Archbishop's message to Cor Unum meeting on famine crisis in Horn of Africa
Wednesday 5th October 2011The Archbishop of Canterbury, Dr Rowan Williams, sent the following message to the meeting on the famine crisis in the Horn of Africa convened by the Pontifical Council "Cor Unum" in Rome on 7 October 2011.
Message to His Eminence Robert Cardinal Sarah and the Delegates at the meeting on the food crisis in the Horn of Africa convened by the Pontifical Council "Cor Unum" in Rome on 7 October 2011
Your Eminence, beloved Brothers and Sisters, Dear Friends
It is an agonising indictment on the world to find ourselves once again staring into the face of famine: the human face, the face of the young and the vulnerable who die on the journey to find food, where communities are shattered, and deprived of their means of survival. In the face of those who hunger and thirst we discover the face of Christ.
In the 1980s we said, 'Never again' - so it must be with renewed passion and commitment that we seek effective and enduring responses to end the intolerable scandal of recurring famine in our world. It is a privilege to be invited to bring an Anglican perspective to this meeting of major charitable organisations convened by the Pontifical Council "Cor Unum". My prayers are with you, as you seek to raise renewed awareness of the disaster in the Horn of Africa and identify solutions to emerging challenges.
This crisis demonstrates the crucial importance of connecting humanitarian action and development interventions, to help build the resilience of communities to withstand and recover from shocks, man-made and natural, including conflict and climate change. Faith communities have a distinctive role to play in this: they are present as an integral part of local communities long before a crisis emerges, and they remain during the emergency and beyond, after the humanitarian agencies have left. They are therefore an essential component of the architecture of community resilience. As we have witnessed in the Sudan peace process, collaboration between faith communities is also central to peace building in nations.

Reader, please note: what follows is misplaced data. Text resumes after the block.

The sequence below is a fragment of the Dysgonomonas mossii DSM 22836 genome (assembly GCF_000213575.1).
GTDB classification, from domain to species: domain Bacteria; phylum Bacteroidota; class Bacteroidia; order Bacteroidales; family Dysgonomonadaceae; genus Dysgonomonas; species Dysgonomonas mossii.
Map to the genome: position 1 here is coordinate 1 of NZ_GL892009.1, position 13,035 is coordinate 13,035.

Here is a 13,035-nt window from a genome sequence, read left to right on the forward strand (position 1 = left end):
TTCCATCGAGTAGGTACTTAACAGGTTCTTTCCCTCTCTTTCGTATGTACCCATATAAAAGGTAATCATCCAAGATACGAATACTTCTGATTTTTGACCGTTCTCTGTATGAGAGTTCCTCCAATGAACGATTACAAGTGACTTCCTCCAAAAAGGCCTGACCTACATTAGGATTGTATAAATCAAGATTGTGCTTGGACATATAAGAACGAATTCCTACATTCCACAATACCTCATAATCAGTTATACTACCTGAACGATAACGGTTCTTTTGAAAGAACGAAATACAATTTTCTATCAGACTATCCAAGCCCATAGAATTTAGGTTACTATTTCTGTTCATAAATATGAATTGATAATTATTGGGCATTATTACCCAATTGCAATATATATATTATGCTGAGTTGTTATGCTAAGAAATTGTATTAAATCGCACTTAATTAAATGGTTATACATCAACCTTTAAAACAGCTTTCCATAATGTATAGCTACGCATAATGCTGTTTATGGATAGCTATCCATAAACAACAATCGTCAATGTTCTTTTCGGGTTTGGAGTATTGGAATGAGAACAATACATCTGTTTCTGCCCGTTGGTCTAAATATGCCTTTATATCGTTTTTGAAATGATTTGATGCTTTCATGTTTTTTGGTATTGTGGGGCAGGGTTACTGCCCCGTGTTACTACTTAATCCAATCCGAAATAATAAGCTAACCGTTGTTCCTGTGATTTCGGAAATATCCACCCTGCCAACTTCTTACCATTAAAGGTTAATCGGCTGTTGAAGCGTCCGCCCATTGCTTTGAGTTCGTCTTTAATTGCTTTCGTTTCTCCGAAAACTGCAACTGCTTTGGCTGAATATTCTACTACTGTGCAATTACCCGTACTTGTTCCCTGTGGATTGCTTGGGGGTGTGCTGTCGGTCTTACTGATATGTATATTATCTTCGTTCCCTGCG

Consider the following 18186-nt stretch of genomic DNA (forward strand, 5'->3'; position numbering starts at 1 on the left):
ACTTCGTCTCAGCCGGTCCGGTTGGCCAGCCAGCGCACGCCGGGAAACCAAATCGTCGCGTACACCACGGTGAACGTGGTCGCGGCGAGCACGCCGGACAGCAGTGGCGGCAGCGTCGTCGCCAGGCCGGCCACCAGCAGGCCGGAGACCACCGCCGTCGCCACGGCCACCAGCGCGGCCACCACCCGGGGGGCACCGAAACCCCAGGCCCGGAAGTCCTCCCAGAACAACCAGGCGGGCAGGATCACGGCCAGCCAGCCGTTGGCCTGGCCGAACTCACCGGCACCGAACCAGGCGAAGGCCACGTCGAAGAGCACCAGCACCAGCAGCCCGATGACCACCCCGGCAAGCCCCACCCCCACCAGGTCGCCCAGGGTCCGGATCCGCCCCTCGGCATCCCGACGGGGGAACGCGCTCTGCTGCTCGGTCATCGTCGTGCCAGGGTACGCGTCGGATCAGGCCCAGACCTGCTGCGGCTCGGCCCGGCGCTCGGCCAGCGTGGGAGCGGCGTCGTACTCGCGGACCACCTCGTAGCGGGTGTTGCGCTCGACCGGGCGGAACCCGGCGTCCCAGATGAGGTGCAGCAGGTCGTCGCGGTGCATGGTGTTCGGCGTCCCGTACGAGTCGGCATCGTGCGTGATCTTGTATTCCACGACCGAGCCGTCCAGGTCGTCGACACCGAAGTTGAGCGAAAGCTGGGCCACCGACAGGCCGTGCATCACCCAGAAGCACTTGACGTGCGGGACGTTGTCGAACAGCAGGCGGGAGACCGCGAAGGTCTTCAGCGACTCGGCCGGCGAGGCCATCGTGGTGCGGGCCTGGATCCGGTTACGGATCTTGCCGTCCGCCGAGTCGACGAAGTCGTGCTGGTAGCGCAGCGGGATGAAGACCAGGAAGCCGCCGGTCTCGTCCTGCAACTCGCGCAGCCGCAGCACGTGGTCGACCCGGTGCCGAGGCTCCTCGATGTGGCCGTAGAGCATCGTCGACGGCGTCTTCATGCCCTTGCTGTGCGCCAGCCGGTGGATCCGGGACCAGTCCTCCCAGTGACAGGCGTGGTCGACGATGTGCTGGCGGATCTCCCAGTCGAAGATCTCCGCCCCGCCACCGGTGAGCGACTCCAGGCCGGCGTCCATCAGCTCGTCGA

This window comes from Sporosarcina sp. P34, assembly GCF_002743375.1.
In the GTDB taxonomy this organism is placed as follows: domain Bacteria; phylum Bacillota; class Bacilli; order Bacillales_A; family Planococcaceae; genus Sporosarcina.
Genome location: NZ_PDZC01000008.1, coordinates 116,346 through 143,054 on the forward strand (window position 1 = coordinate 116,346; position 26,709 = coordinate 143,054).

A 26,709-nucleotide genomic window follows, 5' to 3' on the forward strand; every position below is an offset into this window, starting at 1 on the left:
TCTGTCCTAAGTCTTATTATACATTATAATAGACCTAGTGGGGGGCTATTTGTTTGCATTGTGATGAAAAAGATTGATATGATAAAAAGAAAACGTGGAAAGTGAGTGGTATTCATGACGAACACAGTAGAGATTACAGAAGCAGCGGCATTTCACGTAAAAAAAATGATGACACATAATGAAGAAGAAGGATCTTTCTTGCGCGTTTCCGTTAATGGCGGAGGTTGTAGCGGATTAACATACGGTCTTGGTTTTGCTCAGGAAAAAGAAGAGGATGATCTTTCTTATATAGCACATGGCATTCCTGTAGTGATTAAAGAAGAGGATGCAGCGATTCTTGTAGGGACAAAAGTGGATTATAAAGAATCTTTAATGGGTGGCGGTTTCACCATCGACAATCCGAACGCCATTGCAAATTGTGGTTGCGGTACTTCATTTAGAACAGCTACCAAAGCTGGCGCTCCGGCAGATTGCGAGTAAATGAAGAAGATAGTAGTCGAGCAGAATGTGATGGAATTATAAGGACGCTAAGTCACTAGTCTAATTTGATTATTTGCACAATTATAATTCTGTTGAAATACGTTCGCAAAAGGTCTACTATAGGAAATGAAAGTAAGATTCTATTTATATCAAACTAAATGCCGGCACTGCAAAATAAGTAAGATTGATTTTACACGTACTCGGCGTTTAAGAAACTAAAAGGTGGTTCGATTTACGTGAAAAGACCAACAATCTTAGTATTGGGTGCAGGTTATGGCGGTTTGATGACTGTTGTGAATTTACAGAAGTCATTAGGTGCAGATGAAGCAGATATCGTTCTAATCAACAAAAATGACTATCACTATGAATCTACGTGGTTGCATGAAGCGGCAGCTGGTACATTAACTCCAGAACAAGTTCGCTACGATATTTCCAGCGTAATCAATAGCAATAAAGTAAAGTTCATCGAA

Once again, many lessons can be learned from this crisis: the importance of preparing and strengthening the capacity of communities to prevent or mitigate disasters and to cope with future, and often predicted, emergencies; the importance of an early warning system which is backed up by the international capacity and funds for an early response; the importance of building on viable existing structures in communities and strengthening accountable governance.
In August, the Council of Anglican Provinces in Africa convened an ecumenical meeting in Nairobi to discuss the current emergency and responses from the faith communities. Their resolutions included collaborative action to open up the humanitarian space to reach vulnerable communities within Somalia. They also focused on the need for an integrated regional strategy to help pastoralist and marginalised communities to develop secure livelihoods. The Anglican Church of Kenya has also highlighted the urgency of getting seed to the areas bordering the crisis, so that subsistence farmers can plant this month and prevent the emergency spreading. These issues reflect crucial aspects of the short and long-term solutions to the crisis.
I am therefore pleased to be able to send a director of Christian Aid, Mr David Pain, as a delegate to this significant meeting. The Anglican Churches in Great Britain and Ireland are sponsoring churches of Christian Aid. The Anglican Church of Kenya is also a long-standing Christian Aid partner. They are working closely on the humanitarian response through the ACT Alliance and on the long term development solutions to the food crisis in the Horn of Africa. I witnessed some of this vital work on my provincial visit to the Anglican Church of Kenya in June this year. Therein lie seeds of hope.
It is my hope and prayer that this meeting will bring fresh energy and focus to the crisis, that it will establish new opportunities for ecumenical collaboration and that it will lead to actions which deliver tangible and enduring impact in vulnerable communities — so that they can say with confidence, alongside a committed international community, 'Never again'.
From Lambeth Palace, 5 October 2011